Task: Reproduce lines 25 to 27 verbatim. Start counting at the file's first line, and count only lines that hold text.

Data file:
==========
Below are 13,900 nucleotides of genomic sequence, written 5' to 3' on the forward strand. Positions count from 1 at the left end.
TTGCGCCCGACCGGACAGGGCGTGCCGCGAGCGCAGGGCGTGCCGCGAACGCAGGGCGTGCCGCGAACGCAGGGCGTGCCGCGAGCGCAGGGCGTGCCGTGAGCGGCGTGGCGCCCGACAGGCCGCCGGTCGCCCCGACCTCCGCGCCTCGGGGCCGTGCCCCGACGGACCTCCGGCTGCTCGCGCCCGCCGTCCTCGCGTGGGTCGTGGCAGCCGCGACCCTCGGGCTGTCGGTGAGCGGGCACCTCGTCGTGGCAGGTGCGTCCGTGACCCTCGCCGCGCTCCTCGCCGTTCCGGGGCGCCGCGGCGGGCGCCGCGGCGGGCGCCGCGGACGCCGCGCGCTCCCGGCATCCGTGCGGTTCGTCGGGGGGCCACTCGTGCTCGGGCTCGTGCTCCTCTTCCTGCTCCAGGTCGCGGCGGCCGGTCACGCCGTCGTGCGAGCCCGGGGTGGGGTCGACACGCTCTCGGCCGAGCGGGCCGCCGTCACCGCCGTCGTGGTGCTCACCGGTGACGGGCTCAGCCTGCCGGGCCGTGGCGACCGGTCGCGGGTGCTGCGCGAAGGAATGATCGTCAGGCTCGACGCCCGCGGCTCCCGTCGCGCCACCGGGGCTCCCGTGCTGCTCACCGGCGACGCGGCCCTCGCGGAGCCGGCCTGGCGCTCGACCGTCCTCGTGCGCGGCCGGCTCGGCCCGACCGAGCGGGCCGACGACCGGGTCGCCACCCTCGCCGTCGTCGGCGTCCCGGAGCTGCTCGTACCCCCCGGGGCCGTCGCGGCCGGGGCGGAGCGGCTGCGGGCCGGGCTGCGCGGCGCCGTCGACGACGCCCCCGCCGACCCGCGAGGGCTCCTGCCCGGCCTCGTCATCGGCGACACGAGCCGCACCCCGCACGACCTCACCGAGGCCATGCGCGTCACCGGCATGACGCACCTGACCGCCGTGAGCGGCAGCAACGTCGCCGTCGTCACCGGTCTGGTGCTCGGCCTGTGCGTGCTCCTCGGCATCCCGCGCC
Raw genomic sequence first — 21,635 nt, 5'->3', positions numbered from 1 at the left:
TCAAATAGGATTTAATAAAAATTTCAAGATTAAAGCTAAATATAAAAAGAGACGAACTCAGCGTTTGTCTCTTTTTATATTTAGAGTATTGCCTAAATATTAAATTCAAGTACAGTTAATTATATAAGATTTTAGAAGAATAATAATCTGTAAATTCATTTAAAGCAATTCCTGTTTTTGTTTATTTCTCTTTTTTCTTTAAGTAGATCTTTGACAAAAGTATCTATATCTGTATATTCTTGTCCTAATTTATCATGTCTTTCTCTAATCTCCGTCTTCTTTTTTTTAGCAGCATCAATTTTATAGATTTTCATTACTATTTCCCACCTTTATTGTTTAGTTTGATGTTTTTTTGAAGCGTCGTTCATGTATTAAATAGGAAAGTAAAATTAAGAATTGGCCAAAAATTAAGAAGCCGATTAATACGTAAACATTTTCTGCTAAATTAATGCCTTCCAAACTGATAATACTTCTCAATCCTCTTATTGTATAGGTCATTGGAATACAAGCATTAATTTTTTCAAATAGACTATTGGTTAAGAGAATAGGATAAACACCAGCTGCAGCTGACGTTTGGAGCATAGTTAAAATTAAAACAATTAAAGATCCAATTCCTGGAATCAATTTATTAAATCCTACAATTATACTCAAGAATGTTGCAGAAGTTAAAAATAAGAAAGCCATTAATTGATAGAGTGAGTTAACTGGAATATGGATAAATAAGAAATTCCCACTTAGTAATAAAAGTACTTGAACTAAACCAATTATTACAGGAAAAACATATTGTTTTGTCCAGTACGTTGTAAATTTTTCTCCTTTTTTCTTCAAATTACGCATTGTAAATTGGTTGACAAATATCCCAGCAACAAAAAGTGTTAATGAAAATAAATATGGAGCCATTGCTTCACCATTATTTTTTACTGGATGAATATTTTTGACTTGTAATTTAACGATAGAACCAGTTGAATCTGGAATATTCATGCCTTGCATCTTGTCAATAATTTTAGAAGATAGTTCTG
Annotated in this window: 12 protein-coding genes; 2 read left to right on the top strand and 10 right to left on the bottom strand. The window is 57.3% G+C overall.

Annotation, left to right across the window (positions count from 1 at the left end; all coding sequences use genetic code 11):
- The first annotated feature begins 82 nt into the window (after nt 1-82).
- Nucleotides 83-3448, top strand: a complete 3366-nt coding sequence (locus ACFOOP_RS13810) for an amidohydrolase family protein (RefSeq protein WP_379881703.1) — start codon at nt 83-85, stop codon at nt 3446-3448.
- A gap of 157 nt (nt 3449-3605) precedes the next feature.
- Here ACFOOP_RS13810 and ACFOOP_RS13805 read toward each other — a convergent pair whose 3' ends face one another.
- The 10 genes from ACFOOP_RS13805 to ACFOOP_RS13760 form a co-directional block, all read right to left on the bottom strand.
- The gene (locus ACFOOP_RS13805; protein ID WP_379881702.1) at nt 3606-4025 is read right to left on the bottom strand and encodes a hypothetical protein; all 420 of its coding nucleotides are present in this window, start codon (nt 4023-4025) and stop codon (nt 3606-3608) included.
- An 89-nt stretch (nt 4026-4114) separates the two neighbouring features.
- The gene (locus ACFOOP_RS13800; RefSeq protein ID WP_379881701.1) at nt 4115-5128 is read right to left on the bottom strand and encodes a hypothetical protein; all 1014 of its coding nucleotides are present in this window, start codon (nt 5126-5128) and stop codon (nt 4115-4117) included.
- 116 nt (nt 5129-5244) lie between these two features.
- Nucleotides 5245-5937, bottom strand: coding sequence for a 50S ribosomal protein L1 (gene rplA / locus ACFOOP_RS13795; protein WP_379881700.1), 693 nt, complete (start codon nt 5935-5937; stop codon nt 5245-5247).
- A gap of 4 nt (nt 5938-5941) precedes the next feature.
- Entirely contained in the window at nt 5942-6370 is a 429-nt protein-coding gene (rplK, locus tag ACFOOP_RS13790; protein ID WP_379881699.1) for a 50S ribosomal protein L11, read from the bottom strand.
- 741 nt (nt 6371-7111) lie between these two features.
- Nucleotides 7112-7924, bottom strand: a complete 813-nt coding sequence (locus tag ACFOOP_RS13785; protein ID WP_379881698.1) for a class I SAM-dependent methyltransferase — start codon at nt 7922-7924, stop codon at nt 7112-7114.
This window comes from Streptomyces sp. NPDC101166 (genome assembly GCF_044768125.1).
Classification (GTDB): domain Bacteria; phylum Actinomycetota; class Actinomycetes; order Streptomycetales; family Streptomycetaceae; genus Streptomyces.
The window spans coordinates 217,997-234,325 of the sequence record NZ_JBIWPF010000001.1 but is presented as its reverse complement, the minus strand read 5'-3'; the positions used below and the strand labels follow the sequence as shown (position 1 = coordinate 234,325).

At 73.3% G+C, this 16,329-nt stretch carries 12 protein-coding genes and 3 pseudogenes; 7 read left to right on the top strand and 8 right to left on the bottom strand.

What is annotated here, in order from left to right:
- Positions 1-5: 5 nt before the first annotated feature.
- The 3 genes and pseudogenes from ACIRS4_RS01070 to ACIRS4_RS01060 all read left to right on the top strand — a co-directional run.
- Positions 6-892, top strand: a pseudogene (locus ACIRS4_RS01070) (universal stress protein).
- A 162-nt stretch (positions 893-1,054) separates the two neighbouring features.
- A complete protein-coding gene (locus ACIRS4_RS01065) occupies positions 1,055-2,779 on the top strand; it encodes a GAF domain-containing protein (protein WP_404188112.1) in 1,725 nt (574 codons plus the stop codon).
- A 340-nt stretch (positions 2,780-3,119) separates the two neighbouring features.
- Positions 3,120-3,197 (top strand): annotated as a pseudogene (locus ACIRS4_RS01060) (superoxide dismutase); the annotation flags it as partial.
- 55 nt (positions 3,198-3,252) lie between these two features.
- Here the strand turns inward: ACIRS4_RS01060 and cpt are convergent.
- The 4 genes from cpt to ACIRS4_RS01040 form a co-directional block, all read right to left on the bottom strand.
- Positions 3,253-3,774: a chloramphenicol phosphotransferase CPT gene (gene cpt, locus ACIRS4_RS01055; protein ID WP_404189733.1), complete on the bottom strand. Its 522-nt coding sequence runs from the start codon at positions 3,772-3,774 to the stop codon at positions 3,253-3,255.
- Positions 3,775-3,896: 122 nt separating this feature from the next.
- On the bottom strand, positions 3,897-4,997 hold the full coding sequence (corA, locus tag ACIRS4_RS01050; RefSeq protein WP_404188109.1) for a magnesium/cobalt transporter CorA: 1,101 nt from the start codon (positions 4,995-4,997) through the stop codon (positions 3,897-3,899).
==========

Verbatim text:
What is annotated here, in order from left to right:
- Positions 1-5: 5 nt before the first annotated feature.
- The 3 genes and pseudogenes from ACIRS4_RS01070 to ACIRS4_RS01060 all read left to right on the top strand — a co-directional run.